## Arguments

If you look at the documentation for predict(), fitted(), and residuals(), you’ll see that they are quite versatile, taking many different arguments. To mention a few, you can set which_y = "sigma" to get fitted values for sigma more on modeling sigma, prior = TRUE to predict using only the prior, varying = TRUE and arma = FALSE can be toggled to include/exclude AR(N) and varying effects.

# Predictions

predict() is the posterior predictive and it takes exactly the same arguments as fitted(). This means that you can make predictions for in-sample and out-of-sample data as well. As with fitted(), plot() uses predict() under the hood to plot prediction intervals. You can see that the values correspond to dashed green lines in the plot (the 80% prediction interval):

set.seed(42)
head(predict(fit, probs = c(0.1, 0.9)))
##       time   predict    error       Q10       Q90
## 1 68.35820 30.275914 4.184053 24.972560 35.608088
## 2 87.29038 -3.339362 4.101321 -8.619435  1.880431
## 3 69.01173 30.764242 4.148573 25.449155 36.020085
## 4 11.59361 10.269686 4.077599  5.100657 15.494820
## 5 19.50091 10.195011 4.107429  4.956546 15.454846
## 6 46.12009 18.388889 4.124531 13.147433 23.702492

Note that predict() uses random sampling under the hood, so these values will differ slightly from call to call. You can make it replicable using set.seed() as above. In general, the more posterior samples, the less the call-to-call variance will be. Conversely, fewer samples means more call-to-call variation, e.g., if you do predict(fit, nsamples = 10)).

# Residuals

## Step 2: add the unobserved segment(s) and fit

Now we extend the model with the future segment of which we have prior knowledge:

model_forecast = c(fit$model, list( ~ 1 # intercept (int_4) after cp_3 )) And finally, we extend the list of priors with the two new parameters (time_4 and cp_3). It may be helpful to review the article on priors in mcp. prior_forecast = c(fit$prior, list(
))
fit_forecast = mcp(model_forecast, data = ex$data, prior = prior_forecast) ## Step 3: predict! We can go right ahead and compute our 50% and 80% prediction intervals at time = 125: predict(fit_forecast, newdata = data.frame(time = 125), probs = c(0.1, 0.25, 0.75, 0.9)) ## time predict error Q10 Q25 Q75 Q90 ## 1 125 3.946098 10.99492 -13.8512 -5.578755 11.79398 14.61287 To really understand what’s going on here, it may be helpful to visualize the model. For now, we will have to hack this a bit too, manually doing our plot: # Get posterior and posterior predictive "predictions" newdata = data.frame(time = 1:170) fitted_forecast = fitted(fit_forecast, newdata = newdata, summary = FALSE, nsamples = 50) predict_forecast = predict(fit_forecast, newdata = newdata, summary = FALSE) # Plot it library(ggplot2) ggplot(predict_forecast, aes(x = time, y = predict)) + # Prediction intervals and line at x = 125 stat_summary(fun.data = median_hilow, fun.args = list(conf.int = 0.8), geom = "ribbon", alpha = 0.2) + stat_summary(fun.data = median_hilow, fun.args = list(conf.int = 0.5), geom = "ribbon", alpha = 0.3) + geom_vline(xintercept = 125, lty = 2, lwd = 1) + # Lines for fitted draws geom_line(aes(y = fitted, group = .draw), data = fitted_forecast, alpha = 0.2) + # Observed data geom_point(aes(x = time, y = response), data = ex$data) +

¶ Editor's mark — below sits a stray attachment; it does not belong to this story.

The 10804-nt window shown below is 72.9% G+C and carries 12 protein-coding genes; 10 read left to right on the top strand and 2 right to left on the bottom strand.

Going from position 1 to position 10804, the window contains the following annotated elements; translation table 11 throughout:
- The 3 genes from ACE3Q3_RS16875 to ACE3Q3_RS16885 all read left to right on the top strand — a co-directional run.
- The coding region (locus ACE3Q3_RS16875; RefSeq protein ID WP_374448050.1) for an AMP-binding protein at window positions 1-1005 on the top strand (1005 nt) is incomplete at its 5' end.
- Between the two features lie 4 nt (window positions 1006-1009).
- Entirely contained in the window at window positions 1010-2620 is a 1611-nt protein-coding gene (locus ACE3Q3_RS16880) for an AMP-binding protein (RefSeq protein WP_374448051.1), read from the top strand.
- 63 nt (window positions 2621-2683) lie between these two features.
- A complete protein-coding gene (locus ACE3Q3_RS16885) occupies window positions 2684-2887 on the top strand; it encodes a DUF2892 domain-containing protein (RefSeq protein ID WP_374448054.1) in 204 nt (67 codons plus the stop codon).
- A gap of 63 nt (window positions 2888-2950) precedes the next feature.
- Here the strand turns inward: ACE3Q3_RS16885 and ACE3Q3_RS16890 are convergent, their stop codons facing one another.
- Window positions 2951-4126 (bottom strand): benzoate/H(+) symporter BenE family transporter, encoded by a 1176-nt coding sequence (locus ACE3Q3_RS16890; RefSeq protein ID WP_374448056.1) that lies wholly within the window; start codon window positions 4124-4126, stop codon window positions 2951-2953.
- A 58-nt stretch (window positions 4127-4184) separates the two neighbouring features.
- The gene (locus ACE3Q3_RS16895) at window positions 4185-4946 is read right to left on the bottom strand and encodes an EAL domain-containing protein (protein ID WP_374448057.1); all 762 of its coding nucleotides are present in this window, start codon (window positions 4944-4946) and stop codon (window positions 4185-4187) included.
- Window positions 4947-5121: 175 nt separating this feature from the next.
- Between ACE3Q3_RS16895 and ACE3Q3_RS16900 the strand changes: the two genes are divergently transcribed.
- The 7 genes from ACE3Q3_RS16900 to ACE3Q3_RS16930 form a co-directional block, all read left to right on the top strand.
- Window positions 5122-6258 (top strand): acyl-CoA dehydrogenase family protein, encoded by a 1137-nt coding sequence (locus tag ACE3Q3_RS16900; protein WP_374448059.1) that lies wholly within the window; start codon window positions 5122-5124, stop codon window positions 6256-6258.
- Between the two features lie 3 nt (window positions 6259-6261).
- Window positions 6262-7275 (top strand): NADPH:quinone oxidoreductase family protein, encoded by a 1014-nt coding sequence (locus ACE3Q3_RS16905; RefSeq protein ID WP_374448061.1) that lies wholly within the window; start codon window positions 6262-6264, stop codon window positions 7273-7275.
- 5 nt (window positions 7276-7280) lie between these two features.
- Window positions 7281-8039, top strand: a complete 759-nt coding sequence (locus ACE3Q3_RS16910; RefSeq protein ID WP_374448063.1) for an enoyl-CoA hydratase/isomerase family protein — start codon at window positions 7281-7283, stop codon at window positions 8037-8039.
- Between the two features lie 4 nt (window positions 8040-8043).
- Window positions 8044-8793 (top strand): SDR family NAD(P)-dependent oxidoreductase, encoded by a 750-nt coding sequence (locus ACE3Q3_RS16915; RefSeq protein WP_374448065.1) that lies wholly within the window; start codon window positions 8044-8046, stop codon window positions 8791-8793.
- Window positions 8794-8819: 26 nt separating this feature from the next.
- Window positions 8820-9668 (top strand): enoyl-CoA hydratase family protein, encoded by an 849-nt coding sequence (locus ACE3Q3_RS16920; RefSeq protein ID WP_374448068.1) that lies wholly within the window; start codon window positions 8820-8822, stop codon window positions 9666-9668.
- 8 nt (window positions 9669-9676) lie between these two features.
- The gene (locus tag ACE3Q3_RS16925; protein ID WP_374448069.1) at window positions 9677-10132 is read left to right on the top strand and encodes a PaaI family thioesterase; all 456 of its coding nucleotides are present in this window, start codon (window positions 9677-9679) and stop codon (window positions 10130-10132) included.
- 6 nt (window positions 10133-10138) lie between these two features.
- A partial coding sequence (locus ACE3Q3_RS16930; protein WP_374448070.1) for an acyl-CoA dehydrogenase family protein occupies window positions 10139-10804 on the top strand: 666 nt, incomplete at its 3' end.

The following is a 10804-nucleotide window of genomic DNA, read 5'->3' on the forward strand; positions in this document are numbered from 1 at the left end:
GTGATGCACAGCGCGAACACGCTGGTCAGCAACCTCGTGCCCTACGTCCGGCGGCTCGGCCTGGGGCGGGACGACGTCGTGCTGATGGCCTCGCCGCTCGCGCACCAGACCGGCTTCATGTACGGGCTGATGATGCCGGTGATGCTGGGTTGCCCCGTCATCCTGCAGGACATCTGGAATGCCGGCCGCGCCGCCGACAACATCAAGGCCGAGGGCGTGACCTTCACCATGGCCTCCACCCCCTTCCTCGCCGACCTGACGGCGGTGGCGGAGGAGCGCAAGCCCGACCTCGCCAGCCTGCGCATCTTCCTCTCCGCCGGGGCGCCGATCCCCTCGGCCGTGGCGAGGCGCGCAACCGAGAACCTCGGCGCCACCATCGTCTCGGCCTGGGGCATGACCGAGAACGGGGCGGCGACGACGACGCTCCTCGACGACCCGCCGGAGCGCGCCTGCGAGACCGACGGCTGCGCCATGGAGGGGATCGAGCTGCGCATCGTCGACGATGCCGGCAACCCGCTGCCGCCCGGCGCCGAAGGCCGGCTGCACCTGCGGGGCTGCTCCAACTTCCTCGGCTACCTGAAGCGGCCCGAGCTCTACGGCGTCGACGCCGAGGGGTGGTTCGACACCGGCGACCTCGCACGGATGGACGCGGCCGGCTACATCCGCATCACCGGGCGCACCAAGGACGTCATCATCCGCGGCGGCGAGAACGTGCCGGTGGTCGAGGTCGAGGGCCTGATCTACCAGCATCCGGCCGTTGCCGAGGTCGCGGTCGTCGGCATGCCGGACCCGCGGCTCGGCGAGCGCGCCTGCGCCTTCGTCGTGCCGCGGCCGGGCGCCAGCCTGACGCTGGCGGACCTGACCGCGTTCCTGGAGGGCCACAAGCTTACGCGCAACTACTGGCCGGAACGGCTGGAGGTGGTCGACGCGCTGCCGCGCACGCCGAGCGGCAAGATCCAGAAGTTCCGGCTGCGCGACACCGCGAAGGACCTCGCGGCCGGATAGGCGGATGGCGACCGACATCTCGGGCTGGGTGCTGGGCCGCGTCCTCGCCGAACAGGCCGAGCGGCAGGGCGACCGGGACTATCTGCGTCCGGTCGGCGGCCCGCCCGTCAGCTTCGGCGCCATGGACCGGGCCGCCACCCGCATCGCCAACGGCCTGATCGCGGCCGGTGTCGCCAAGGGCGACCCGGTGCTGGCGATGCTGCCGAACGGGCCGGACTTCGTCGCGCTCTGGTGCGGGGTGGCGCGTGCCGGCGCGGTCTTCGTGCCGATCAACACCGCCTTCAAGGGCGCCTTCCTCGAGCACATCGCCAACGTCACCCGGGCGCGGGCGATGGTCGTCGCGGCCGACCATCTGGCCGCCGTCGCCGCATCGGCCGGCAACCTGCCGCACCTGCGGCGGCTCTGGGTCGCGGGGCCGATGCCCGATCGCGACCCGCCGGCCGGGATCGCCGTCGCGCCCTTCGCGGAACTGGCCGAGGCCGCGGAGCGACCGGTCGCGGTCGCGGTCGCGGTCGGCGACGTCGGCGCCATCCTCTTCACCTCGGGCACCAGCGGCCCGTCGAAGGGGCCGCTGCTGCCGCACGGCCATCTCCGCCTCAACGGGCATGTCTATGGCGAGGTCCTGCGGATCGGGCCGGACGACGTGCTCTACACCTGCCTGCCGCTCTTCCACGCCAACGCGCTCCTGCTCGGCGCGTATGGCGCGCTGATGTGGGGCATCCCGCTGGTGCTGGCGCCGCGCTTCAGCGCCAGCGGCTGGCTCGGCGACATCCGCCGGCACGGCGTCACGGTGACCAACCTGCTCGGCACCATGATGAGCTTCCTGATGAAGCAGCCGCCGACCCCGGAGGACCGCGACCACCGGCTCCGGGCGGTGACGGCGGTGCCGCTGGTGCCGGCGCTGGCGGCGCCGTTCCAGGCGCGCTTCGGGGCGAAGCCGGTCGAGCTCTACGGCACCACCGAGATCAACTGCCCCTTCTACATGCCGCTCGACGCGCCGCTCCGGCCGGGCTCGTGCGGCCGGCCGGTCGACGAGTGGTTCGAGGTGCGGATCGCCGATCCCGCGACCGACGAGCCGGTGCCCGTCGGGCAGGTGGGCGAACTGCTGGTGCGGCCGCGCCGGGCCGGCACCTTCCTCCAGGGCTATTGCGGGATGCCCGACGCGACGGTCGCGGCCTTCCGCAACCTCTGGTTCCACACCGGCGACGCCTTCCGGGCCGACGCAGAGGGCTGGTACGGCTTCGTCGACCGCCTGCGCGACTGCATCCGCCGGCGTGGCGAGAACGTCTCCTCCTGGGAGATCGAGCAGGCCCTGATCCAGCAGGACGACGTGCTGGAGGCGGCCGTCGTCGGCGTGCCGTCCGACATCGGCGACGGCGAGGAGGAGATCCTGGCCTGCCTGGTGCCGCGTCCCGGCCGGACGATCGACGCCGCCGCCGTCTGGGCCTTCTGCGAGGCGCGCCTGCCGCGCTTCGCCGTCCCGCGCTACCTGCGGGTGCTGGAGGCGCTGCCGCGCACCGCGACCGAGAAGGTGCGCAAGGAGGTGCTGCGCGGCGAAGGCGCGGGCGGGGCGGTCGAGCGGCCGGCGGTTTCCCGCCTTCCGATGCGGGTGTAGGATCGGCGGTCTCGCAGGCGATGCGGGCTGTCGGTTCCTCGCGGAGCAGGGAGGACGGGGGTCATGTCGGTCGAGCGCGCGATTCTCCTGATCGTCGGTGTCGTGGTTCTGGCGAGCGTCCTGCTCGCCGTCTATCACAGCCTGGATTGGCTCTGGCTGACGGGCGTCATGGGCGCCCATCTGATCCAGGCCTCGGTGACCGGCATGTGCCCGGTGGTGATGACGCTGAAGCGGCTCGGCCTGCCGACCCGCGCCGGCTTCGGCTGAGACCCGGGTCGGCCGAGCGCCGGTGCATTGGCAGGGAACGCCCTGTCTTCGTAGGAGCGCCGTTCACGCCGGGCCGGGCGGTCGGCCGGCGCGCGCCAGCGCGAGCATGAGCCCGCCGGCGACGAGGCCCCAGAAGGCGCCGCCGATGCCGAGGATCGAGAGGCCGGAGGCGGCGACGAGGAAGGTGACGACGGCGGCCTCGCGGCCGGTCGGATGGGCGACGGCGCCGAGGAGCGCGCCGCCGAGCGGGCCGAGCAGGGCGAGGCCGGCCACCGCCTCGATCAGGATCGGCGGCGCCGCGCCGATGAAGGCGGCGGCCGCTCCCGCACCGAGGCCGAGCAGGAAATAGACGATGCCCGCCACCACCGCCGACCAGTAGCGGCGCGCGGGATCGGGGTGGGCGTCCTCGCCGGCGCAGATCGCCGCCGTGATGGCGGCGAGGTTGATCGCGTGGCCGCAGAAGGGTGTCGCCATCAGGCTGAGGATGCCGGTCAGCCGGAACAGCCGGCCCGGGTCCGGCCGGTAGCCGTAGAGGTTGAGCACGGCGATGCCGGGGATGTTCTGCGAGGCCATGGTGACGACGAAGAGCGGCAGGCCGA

labs(title = "Predicting with future change points")
You can read the predicted values from above at x = 125 off this graph. We literally just predicted for all values between 1 and 170, and visualized it using a ribbon. This means that you can also predict further into the future, if you’d like.
Without doing this formal model of the future change point, one may have thought that the change point should occur around time = 110 since that’s the expected value of cp_2 + (cp_2 - cp_1). However, we truncated the prior for the future change point (cp_3) so that it occurs after the last data point (MAXX), i.e., at time > 100. This is knowledge that the third change point had not yet been observed at time = 100, and this pushes the distribution further into the future (actually around 118; see summary(fit_forecast)).